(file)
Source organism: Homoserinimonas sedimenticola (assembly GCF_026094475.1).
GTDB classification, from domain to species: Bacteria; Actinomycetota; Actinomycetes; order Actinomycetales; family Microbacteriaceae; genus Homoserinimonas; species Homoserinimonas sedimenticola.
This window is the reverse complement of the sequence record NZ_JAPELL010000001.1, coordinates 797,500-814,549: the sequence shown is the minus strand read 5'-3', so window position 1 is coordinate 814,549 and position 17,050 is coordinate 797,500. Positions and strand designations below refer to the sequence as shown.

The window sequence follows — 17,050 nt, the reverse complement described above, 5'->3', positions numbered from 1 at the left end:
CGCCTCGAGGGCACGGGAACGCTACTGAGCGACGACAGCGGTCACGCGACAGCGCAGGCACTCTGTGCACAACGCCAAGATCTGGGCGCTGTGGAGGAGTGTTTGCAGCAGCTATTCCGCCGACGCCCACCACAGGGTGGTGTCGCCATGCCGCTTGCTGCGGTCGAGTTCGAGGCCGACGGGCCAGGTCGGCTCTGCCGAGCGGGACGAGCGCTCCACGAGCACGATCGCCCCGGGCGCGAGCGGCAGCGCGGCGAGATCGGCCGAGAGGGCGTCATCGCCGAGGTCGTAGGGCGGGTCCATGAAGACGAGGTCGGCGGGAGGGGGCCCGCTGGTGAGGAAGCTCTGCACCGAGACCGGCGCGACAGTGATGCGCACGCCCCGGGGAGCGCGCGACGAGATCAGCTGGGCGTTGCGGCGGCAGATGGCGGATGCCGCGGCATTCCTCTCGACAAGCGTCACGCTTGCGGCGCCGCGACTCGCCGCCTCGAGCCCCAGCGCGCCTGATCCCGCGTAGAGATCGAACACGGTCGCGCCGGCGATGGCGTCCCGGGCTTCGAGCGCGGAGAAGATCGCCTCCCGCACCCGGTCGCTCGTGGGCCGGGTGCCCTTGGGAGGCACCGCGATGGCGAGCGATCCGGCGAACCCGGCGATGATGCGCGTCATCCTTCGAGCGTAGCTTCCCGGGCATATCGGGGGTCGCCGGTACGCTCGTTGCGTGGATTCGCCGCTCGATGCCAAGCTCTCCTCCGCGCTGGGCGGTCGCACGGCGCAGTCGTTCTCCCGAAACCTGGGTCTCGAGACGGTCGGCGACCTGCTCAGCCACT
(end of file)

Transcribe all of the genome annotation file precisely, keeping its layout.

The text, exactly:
Source organism: Homoserinimonas sedimenticola (assembly GCF_026094475.1).
GTDB classification, from domain to species: Bacteria; Actinomycetota; Actinomycetes; order Actinomycetales; family Microbacteriaceae; genus Homoserinimonas; species Homoserinimonas sedimenticola.
This window is the reverse complement of the sequence record NZ_JAPELL010000001.1, coordinates 797,500-814,549: the sequence shown is the minus strand read 5'-3', so window position 1 is coordinate 814,549 and position 17,050 is coordinate 797,500. Positions and strand designations below refer to the sequence as shown.

The window sequence follows — 17,050 nt, the reverse complement described above, 5'->3', positions numbered from 1 at the left end:
CGCCTCGAGGGCACGGGAACGCTACTGAGCGACGACAGCGGTCACGCGACAGCGCAGGCACTCTGTGCACAACGCCAAGATCTGGGCGCTGTGGAGGAGTGTTTGCAGCAGCTATTCCGCCGACGCCCACCACAGGGTGGTGTCGCCATGCCGCTTGCTGCGGTCGAGTTCGAGGCCGACGGGCCAGGTCGGCTCTGCCGAGCGGGACGAGCGCTCCACGAGCACGATCGCCCCGGGCGCGAGCGGCAGCGCGGCGAGATCGGCCGAGAGGGCGTCATCGCCGAGGTCGTAGGGCGGGTCCATGAAGACGAGGTCGGCGGGAGGGGGCCCGCTGGTGAGGAAGCTCTGCACCGAGACCGGCGCGACAGTGATGCGCACGCCCCGGGGAGCGCGCGACGAGATCAGCTGGGCGTTGCGGCGGCAGATGGCGGATGCCGCGGCATTCCTCTCGACAAGCGTCACGCTTGCGGCGCCGCGACTCGCCGCCTCGAGCCCCAGCGCGCCTGATCCCGCGTAGAGATCGAACACGGTCGCGCCGGCGATGGCGTCCCGGGCTTCGAGCGCGGAGAAGATCGCCTCCCGCACCCGGTCGCTCGTGGGCCGGGTGCCCTTGGGAGGCACCGCGATGGCGAGCGATCCGGCGAACCCGGCGATGATGCGCGTCATCCTTCGAGCGTAGCTTCCCGGGCATATCGGGGGTCGCCGGTACGCTCGTTGCGTGGATTCGCCGCTCGATGCCAAGCTCTCCTCCGCGCTGGGCGGTCGCACGGCGCAGTCGTTCTCCCGAAACCTGGGTCTCGAGACGGTCGGCGACCTGCTCAGCCACT